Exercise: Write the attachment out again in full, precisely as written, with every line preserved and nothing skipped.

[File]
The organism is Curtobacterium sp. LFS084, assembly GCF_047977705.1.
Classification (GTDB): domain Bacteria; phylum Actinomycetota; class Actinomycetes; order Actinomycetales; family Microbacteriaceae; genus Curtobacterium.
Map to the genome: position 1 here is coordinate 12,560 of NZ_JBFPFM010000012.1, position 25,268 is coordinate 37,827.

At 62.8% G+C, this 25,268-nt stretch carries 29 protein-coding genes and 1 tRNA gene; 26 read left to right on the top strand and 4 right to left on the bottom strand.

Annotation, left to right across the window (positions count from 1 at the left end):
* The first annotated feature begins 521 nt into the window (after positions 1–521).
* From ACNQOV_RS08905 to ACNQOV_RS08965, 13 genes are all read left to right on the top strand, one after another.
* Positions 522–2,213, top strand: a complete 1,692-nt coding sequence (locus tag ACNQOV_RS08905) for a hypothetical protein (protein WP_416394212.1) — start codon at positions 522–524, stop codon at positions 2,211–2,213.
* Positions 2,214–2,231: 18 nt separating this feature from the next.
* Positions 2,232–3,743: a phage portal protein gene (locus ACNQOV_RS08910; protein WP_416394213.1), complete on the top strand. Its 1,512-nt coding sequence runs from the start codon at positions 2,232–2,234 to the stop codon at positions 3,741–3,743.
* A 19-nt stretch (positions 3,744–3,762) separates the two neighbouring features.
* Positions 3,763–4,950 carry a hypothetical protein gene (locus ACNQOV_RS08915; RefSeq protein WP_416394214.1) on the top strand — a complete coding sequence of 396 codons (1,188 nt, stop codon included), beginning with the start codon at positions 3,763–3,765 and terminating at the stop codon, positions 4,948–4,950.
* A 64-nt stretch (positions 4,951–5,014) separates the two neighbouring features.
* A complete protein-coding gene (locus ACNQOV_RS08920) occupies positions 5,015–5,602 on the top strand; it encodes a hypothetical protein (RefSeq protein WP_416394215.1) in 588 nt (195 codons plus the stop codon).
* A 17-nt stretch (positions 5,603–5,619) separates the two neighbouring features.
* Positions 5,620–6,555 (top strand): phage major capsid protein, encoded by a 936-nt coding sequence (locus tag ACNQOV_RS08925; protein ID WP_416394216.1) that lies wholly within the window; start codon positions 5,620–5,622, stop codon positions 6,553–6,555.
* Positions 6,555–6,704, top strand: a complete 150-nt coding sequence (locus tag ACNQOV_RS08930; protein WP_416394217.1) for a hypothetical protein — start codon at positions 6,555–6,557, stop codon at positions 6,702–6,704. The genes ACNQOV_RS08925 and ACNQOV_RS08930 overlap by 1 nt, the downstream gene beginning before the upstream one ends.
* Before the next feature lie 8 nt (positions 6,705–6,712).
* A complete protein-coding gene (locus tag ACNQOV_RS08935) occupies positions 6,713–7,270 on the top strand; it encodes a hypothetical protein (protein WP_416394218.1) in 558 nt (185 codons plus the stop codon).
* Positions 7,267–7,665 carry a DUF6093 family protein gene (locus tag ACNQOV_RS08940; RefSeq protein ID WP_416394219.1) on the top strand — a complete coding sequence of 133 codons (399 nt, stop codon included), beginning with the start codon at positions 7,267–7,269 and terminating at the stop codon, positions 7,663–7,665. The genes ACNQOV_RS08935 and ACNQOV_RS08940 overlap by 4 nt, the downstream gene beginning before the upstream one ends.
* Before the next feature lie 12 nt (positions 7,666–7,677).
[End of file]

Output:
The organism is Curtobacterium sp. LFS084, assembly GCF_047977705.1.
Classification (GTDB): domain Bacteria; phylum Actinomycetota; class Actinomycetes; order Actinomycetales; family Microbacteriaceae; genus Curtobacterium.
Map to the genome: position 1 here is coordinate 12,560 of NZ_JBFPFM010000012.1, position 25,268 is coordinate 37,827.

At 62.8% G+C, this 25,268-nt stretch carries 29 protein-coding genes and 1 tRNA gene; 26 read left to right on the top strand and 4 right to left on the bottom strand.

Annotation, left to right across the window (positions count from 1 at the left end):
* The first annotated feature begins 521 nt into the window (after positions 1–521).
* From ACNQOV_RS08905 to ACNQOV_RS08965, 13 genes are all read left to right on the top strand, one after another.
* Positions 522–2,213, top strand: a complete 1,692-nt coding sequence (locus tag ACNQOV_RS08905) for a hypothetical protein (protein WP_416394212.1) — start codon at positions 522–524, stop codon at positions 2,211–2,213.
* Positions 2,214–2,231: 18 nt separating this feature from the next.
* Positions 2,232–3,743: a phage portal protein gene (locus ACNQOV_RS08910; protein WP_416394213.1), complete on the top strand. Its 1,512-nt coding sequence runs from the start codon at positions 2,232–2,234 to the stop codon at positions 3,741–3,743.
* A 19-nt stretch (positions 3,744–3,762) separates the two neighbouring features.
* Positions 3,763–4,950 carry a hypothetical protein gene (locus ACNQOV_RS08915; RefSeq protein WP_416394214.1) on the top strand — a complete coding sequence of 396 codons (1,188 nt, stop codon included), beginning with the start codon at positions 3,763–3,765 and terminating at the stop codon, positions 4,948–4,950.
* A 64-nt stretch (positions 4,951–5,014) separates the two neighbouring features.
* A complete protein-coding gene (locus ACNQOV_RS08920) occupies positions 5,015–5,602 on the top strand; it encodes a hypothetical protein (RefSeq protein WP_416394215.1) in 588 nt (195 codons plus the stop codon).
* A 17-nt stretch (positions 5,603–5,619) separates the two neighbouring features.
* Positions 5,620–6,555 (top strand): phage major capsid protein, encoded by a 936-nt coding sequence (locus tag ACNQOV_RS08925; protein ID WP_416394216.1) that lies wholly within the window; start codon positions 5,620–5,622, stop codon positions 6,553–6,555.
* Positions 6,555–6,704, top strand: a complete 150-nt coding sequence (locus tag ACNQOV_RS08930; protein WP_416394217.1) for a hypothetical protein — start codon at positions 6,555–6,557, stop codon at positions 6,702–6,704. The genes ACNQOV_RS08925 and ACNQOV_RS08930 overlap by 1 nt, the downstream gene beginning before the upstream one ends.
* Before the next feature lie 8 nt (positions 6,705–6,712).
* A complete protein-coding gene (locus tag ACNQOV_RS08935) occupies positions 6,713–7,270 on the top strand; it encodes a hypothetical protein (protein WP_416394218.1) in 558 nt (185 codons plus the stop codon).
* Positions 7,267–7,665 carry a DUF6093 family protein gene (locus tag ACNQOV_RS08940; RefSeq protein ID WP_416394219.1) on the top strand — a complete coding sequence of 133 codons (399 nt, stop codon included), beginning with the start codon at positions 7,267–7,269 and terminating at the stop codon, positions 7,663–7,665. The genes ACNQOV_RS08935 and ACNQOV_RS08940 overlap by 4 nt, the downstream gene beginning before the upstream one ends.
* Before the next feature lie 12 nt (positions 7,666–7,677).